NASA's Goddard Space Flight Center 19 Mar 2019, 17:30 UTC This image shows a view across asteroid Bennu’s southern hemisphere and into space, and it demonstrates the number and distribution of boulders across Bennu’s surface. The image was obtained on Mar. 7 by the PolyCam camera on NASA’s OSIRIS-REx spacecraft from a distance of about 3 miles (5 km). The large, light-colored boulder just below the center of the image is about 24 feet (7.4 meters) wide, which is roughly half the width of a basketball court.
NASA Breaking News 19 Mar 2019, 16:33 UTC A NASA spacecraft that will return a sample of a near-Earth asteroid named Bennu to Earth in 2023 made the first-ever close-up observations of particle plumes erupting from an asteroid’s surface. Bennu also revealed itself to be more rugged than expected, challenging the mission team to alter its flight and sample collection plans, due to the rough terrain.
National Radio Astronomy Observatory (NRAO) 19 Mar 2019, 16:00 UTC Astronomers using the National Science Foundation’s Karl G. Jansky Very Large Array (VLA) have found a pulsar speeding away from its presumed birthplace at nearly 700 miles per second, with its trail pointing directly back at the center of a shell of debris from the supernova explosion that created it. The discovery is providing important insights into how pulsars — superdense neutron stars left over after a massive star explodes — can get a “kick” of speed from the explosion.“This pulsar has completely escaped the remnant of debris from the supernova explosion,” said Frank Schinzel, of the National Radio Astronomy Observatory (NRAO). “It’s very rare for a pulsar to get enough of a kick for us to see this,” he added.The pulsar, dubbed PSR J0002+6216, about 6,500 light-years from Earth, was discovered in 2017 by a citizen-science project called Einstein@Home. That project uses computer time donated by volunteers to analyze data from NASA’s Fermi Gamma-ray Space Telescope. So far, using more than 10,000 years of computing time, the project has discovered a total of 23 pulsars.Radio observations with the VLA clearly show the pulsar outside the supernova remnant, with a tail of shocked particles and magnetic energy some 13 light-years ...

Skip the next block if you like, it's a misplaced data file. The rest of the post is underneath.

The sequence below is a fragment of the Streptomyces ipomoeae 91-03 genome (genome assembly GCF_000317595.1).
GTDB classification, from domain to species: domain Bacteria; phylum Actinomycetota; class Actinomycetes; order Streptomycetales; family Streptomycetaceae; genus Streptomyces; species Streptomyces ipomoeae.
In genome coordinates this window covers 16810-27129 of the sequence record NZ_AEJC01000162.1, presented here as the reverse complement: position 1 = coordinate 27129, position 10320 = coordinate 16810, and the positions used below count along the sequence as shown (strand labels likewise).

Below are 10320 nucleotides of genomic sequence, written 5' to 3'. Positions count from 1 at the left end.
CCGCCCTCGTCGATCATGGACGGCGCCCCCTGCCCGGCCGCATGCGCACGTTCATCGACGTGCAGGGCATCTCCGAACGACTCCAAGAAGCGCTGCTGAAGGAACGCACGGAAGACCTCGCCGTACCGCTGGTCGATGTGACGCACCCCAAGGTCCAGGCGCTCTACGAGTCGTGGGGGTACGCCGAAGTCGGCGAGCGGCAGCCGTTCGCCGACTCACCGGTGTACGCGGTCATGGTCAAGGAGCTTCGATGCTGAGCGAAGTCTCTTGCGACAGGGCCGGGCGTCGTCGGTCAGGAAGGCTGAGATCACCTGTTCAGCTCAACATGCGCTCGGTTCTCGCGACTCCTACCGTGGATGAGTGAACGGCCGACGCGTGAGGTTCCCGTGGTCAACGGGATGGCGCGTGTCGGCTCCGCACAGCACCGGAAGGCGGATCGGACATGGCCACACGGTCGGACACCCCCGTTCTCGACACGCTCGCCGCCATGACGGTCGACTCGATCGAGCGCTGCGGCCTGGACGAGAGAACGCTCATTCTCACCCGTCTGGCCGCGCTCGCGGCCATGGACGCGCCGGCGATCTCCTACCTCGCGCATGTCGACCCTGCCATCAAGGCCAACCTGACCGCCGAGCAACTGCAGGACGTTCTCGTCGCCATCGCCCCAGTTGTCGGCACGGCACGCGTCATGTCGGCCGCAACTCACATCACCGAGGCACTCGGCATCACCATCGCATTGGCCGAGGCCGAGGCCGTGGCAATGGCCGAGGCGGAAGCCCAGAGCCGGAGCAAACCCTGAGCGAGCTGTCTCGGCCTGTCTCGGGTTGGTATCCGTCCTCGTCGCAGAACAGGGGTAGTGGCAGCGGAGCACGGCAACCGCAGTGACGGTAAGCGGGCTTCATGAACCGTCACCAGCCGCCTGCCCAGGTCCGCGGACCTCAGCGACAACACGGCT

ALMA (Atacama Large Millimetre/Submillimetre Array) 18 Mar 2019, 18:42 UTC Scientists from the RIKEN Cluster for Pioneering Research in Japan,the Chalmers University of Technology in Sweden,and the University of Virginia in the USA and collaborators used the Atacama Large Millimeter/submillimeter Array (ALMA) to observe a molecular cloud that is collapsing to form two massive protostars that will eventually become a binary star system.
ASTRON 18 Mar 2019, 08:07 UTC An international team of astrophysicists observed for the first time that the jet of a quasar is less powerful on long radio wavelengths than earlier predicted. This discovery gives new insights in the evolution of quasar jets. They made this observation using the international Low Frequency Array (LOFAR) telescope, that produced high resolution radio images of quasar 4C+19.44 located over 5 billion light-years from Earth.
NASA's Goddard Space Flight Center 15 Mar 2019, 11:30 UTC This Hubble picture shows Messier 28, a globular cluster in the constellation of Sagittarius (the Archer), in jewel-bright detail. It is about 18,000 light-years away from Earth.
NASA's Goddard Space Flight Center 14 Mar 2019, 17:00 UTC This trio of images acquired by NASA’s OSIRIS-REx spacecraft shows a wide shot and two close-ups of a region in asteroid Bennu’s northern hemisphere. The wide-angle image (left), obtained by the spacecraft’s MapCam camera, shows a 590-foot (180-meter) wide area with many rocks, including some large boulders, and a “pond” of regolith that is mostly devoid of large rocks. The two closer images, obtained by the high-resolution PolyCam camera, show details of areas in the MapCam image, specifically a 50-foot (15 meter) boulder (top) and the regolith pond (bottom). The PolyCam frames are 101 feet (31 meters) across and the boulder depicted is approximately the same size as a humpback whale.
NASA's Chandra X-ray Observatory 14 Mar 2019, 16:00 UTC Fancy a cup of cosmic tea? This one isn't as calming as the ones on Earth. In a galaxy hosting a structure nicknamed the "Teacup," a galactic storm is raging.